About half of cats diagnosed with CKD in a recent study had evidence of nephrolithiasis, although nephrolithiasis did not affect survival or progression of CKD. Ureterolithiasis is also increasing in incidence in almost alarming fashion. Over 95% of nephroliths and ureteroliths in cats are composed of calcium oxalate (predominantly) or calcium phosphate. A common presentation is an acutely uremic cat with one large obstructed kidney and a contralaterally small kidney. Ureteroliths may spontaneously pass into the bladder over a few days. If they do not, surgical removal is indicated. The 2 year survival rate for cats treated surgically is around 90%, compared to 66% with medical management.



Centrally acting antiemetics like metoclopramide (Reglan) can be used as needed for nausea or vomiting, at a dose of 0.1 to 0.5 mg/kg PO TID. Ondansetron (Zofran, 0.1 mg/kg PO BID-TID, 0.1-0.3 mg/kg IV BID-TID) or dolasetron (Anzemat, 0.5 mg/kg PO, SC, IV SID) have also been used with good results. Meropitant (Cerenia) is a recently released drug approved for use in dogs that decreased vomiting in dogs with a variety of diseases including renal failure. It appeared to be twice as effective as metoclopramide. Limited information is available on its use in cats.

Phosphate binders

Because the ability to excrete phosphate diminishes with decreased GFR, hyperphosphatemia is commonly seen with CRF. Because methods to increase excretion (i.e., increasing GFR by fluid therapy) are usually of limited efficiency, phosphate binders are used to prevent absorption of phosphorous that is ingested with meals. Salts of aluminum (aluminum hydroxide, aluminum carbonate, aluminum oxide) are available as over the counter antacids. Liquid forms are more effective than tablets or capsules; powdered forms may be added to the food and are reported to be tasteless. Excessive absorption of aluminum can lead to toxicity, including anemia and neurologic symptoms, but this seems uncommon in veterinary practice. Calcium based phosphate binders avoid the aluminum toxicity issue, but predispose the patient to hypercalcemia. Of the calcium based products available, calcium acetate is superior due to reduced risk of hypercalcemia with retained efficacy. Dosage of phosphate binders should be titrated based on serum phosphate concentration, but 30-90 mg/kg/day is a starting dose for the aluminum containing preparations. Epikitin is a veterinary product composed of chitosan and calcium carbonate. In a study of 6 cats, serum phosphorous concentration decreased without change in the serum calcium concentration. Lanthanum carbonate is an effective phosphate binder, but the veterinary formulation (Renalzin) is not available in the USA, although the human formulation (Fosrenol) is available. Experience with sevalemer hydrochloride (Renagel) and sevalemer carbonate (Renvala) in animals is limited.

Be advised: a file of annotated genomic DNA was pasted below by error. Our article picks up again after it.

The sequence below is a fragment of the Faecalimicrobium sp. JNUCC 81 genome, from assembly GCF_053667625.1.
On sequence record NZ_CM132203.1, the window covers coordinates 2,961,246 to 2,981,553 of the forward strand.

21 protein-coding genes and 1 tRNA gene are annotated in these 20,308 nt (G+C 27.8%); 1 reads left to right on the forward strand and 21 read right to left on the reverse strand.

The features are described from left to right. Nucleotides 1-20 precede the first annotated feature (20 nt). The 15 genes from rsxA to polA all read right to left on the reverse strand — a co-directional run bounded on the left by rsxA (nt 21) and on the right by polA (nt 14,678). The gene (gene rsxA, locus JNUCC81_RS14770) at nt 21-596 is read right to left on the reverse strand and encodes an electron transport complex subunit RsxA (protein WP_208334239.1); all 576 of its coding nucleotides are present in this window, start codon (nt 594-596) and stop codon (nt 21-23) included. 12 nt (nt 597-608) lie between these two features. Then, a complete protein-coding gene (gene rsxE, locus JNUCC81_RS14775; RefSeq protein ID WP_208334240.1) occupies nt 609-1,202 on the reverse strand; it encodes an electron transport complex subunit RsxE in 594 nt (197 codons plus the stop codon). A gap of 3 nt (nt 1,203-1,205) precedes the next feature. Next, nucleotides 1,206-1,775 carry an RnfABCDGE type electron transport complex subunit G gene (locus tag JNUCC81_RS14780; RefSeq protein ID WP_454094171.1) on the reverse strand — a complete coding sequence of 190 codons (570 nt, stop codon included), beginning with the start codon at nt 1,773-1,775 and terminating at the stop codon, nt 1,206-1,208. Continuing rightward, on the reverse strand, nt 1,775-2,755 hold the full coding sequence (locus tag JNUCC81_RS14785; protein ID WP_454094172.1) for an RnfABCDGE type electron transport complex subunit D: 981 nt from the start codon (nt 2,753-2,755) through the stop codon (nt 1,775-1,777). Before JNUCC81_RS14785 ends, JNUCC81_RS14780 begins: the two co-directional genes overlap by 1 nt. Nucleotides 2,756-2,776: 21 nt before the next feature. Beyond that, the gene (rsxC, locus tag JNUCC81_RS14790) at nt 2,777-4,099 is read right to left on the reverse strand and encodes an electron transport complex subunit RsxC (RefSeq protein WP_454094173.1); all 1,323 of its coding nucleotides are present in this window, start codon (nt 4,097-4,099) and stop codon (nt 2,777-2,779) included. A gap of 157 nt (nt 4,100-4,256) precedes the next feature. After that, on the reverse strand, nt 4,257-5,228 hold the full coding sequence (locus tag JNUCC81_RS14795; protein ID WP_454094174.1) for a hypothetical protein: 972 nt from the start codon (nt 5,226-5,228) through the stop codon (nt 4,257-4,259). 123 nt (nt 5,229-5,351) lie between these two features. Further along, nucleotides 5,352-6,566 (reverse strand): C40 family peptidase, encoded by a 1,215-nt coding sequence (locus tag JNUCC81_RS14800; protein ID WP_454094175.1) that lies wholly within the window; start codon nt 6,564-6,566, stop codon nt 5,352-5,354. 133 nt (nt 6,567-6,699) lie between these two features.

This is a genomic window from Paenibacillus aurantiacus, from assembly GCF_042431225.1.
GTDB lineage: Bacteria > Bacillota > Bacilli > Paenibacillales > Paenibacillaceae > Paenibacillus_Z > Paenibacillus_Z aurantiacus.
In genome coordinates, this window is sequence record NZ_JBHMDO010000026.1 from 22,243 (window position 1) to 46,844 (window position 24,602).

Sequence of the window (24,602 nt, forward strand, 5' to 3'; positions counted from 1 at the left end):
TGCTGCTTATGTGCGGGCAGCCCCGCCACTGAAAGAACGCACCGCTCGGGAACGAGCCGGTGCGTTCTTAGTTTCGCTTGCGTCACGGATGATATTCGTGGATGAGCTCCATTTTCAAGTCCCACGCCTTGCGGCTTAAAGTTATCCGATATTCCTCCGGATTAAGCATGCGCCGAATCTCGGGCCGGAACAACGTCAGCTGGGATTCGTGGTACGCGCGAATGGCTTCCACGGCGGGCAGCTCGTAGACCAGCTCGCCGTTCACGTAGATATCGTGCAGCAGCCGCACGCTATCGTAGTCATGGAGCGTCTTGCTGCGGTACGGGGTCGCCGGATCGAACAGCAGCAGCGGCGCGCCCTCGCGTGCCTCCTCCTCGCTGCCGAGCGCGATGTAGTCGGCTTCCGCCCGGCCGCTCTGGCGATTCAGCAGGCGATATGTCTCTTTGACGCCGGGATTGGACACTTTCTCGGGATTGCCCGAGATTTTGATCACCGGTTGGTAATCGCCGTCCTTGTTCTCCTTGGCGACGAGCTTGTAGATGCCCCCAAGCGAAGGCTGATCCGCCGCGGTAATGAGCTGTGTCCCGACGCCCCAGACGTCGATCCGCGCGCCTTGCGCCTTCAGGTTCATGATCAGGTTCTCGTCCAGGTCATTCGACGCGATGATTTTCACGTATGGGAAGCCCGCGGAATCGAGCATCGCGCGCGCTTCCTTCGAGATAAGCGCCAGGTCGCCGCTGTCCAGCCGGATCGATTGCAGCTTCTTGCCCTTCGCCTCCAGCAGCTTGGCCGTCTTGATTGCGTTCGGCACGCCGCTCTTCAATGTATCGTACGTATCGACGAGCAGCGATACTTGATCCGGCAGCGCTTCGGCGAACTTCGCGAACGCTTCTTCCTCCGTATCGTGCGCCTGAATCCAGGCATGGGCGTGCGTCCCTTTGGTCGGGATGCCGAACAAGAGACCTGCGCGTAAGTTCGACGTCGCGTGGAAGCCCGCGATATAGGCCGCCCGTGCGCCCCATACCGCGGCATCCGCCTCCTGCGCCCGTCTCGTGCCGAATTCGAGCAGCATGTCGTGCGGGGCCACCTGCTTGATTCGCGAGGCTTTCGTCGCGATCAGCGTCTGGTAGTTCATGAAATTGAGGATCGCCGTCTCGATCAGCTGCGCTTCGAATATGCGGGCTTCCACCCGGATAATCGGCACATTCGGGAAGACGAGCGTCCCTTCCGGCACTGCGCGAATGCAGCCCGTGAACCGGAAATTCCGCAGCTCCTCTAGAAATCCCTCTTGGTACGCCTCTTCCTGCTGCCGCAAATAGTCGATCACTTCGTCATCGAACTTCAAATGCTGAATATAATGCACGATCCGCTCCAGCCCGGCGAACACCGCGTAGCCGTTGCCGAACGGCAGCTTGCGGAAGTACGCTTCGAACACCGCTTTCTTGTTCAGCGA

The goals of phosphate control are to maintain a serum phosphorus concentration less than 4.5 mg/dl for stage II CKD, under 5.0 mg/dl for stage III, and under 6.0 mg/dl for stage IV CKD patients.

Calcium metabolism

Renal secondary hyperparathyroidism occurs due to a variety of influences, including hypocalcemia induced by hyperphosphatemia, insensitivity of the parathyroid gland to feedback, and a decrease in the ability of the kidney to produce calcitriol. Administration of calcitriol helps reverse renal secondary hyperparathyroidism in dogs, and increases survival to 365 days, compared to 250 days in dogs treated with placebo. In cats, however, parathyroid hormone concentrations did not change after 14 days of calcitriol therapy. Until evidence of benefit is available in cats, I do not recommend this therapy in this species.